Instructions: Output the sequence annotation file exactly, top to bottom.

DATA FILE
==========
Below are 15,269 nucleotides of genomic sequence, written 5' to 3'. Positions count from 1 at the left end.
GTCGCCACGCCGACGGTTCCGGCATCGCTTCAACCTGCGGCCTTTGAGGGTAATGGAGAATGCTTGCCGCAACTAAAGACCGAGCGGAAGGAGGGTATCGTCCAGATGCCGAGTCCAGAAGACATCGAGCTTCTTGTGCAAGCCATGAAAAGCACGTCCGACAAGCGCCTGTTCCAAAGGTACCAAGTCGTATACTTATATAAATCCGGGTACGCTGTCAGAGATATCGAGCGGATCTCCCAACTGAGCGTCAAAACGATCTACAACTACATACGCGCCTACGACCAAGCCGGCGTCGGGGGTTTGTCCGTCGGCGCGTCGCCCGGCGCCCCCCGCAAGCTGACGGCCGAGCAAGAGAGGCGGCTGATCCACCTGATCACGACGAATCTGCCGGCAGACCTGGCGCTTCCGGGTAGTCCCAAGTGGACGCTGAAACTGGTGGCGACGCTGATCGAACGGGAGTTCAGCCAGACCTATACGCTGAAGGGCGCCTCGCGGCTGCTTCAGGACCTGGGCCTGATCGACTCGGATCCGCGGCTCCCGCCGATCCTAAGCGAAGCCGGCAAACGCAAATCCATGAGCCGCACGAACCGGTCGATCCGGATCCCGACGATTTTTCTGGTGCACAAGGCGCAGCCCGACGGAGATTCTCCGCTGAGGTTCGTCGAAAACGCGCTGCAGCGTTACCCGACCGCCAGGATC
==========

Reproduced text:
Below are 15,269 nucleotides of genomic sequence, written 5' to 3'. Positions count from 1 at the left end.
GTCGCCACGCCGACGGTTCCGGCATCGCTTCAACCTGCGGCCTTTGAGGGTAATGGAGAATGCTTGCCGCAACTAAAGACCGAGCGGAAGGAGGGTATCGTCCAGATGCCGAGTCCAGAAGACATCGAGCTTCTTGTGCAAGCCATGAAAAGCACGTCCGACAAGCGCCTGTTCCAAAGGTACCAAGTCGTATACTTATATAAATCCGGGTACGCTGTCAGAGATATCGAGCGGATCTCCCAACTGAGCGTCAAAACGATCTACAACTACATACGCGCCTACGACCAAGCCGGCGTCGGGGGTTTGTCCGTCGGCGCGTCGCCCGGCGCCCCCCGCAAGCTGACGGCCGAGCAAGAGAGGCGGCTGATCCACCTGATCACGACGAATCTGCCGGCAGACCTGGCGCTTCCGGGTAGTCCCAAGTGGACGCTGAAACTGGTGGCGACGCTGATCGAACGGGAGTTCAGCCAGACCTATACGCTGAAGGGCGCCTCGCGGCTGCTTCAGGACCTGGGCCTGATCGACTCGGATCCGCGGCTCCCGCCGATCCTAAGCGAAGCCGGCAAACGCAAATCCATGAGCCGCACGAACCGGTCGATCCGGATCCCGACGATTTTTCTGGTGCACAAGGCGCAGCCCGACGGAGATTCTCCGCTGAGGTTCGTCGAAAACGCGCTGCAGCGTTACCCGACCGCCAGGATC